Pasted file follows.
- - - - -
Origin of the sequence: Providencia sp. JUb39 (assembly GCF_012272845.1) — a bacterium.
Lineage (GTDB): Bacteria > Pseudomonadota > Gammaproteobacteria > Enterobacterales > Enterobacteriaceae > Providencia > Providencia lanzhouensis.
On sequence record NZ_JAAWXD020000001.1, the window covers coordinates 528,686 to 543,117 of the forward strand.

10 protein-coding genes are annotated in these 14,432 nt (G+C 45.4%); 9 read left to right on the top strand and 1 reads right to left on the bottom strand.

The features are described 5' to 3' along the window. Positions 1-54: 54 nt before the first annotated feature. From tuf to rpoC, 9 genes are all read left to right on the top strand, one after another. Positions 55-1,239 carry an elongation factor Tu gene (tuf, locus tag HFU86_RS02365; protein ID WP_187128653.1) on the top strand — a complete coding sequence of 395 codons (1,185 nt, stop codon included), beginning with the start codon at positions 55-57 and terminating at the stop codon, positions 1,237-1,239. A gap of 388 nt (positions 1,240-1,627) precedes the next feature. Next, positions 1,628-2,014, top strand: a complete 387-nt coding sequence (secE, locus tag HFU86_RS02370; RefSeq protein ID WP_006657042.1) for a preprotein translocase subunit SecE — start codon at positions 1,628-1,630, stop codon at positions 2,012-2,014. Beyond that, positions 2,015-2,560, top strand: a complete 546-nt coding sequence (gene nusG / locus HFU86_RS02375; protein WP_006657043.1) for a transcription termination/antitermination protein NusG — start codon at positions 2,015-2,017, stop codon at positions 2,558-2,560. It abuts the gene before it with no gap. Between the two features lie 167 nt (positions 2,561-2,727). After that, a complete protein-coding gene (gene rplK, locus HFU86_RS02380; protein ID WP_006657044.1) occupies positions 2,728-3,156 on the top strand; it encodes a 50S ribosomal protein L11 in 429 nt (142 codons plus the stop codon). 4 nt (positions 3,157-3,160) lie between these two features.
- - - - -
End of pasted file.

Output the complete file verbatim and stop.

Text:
Origin of the sequence: Providencia sp. JUb39 (assembly GCF_012272845.1) — a bacterium.
Lineage (GTDB): Bacteria > Pseudomonadota > Gammaproteobacteria > Enterobacterales > Enterobacteriaceae > Providencia > Providencia lanzhouensis.
On sequence record NZ_JAAWXD020000001.1, the window covers coordinates 528,686 to 543,117 of the forward strand.

10 protein-coding genes are annotated in these 14,432 nt (G+C 45.4%); 9 read left to right on the top strand and 1 reads right to left on the bottom strand.

The features are described 5' to 3' along the window. Positions 1-54: 54 nt before the first annotated feature. From tuf to rpoC, 9 genes are all read left to right on the top strand, one after another. Positions 55-1,239 carry an elongation factor Tu gene (tuf, locus tag HFU86_RS02365; protein ID WP_187128653.1) on the top strand — a complete coding sequence of 395 codons (1,185 nt, stop codon included), beginning with the start codon at positions 55-57 and terminating at the stop codon, positions 1,237-1,239. A gap of 388 nt (positions 1,240-1,627) precedes the next feature. Next, positions 1,628-2,014, top strand: a complete 387-nt coding sequence (secE, locus tag HFU86_RS02370; RefSeq protein ID WP_006657042.1) for a preprotein translocase subunit SecE — start codon at positions 1,628-1,630, stop codon at positions 2,012-2,014. Beyond that, positions 2,015-2,560, top strand: a complete 546-nt coding sequence (gene nusG / locus HFU86_RS02375; protein WP_006657043.1) for a transcription termination/antitermination protein NusG — start codon at positions 2,015-2,017, stop codon at positions 2,558-2,560. It abuts the gene before it with no gap. Between the two features lie 167 nt (positions 2,561-2,727). After that, a complete protein-coding gene (gene rplK, locus HFU86_RS02380; protein ID WP_006657044.1) occupies positions 2,728-3,156 on the top strand; it encodes a 50S ribosomal protein L11 in 429 nt (142 codons plus the stop codon). 4 nt (positions 3,157-3,160) lie between these two features.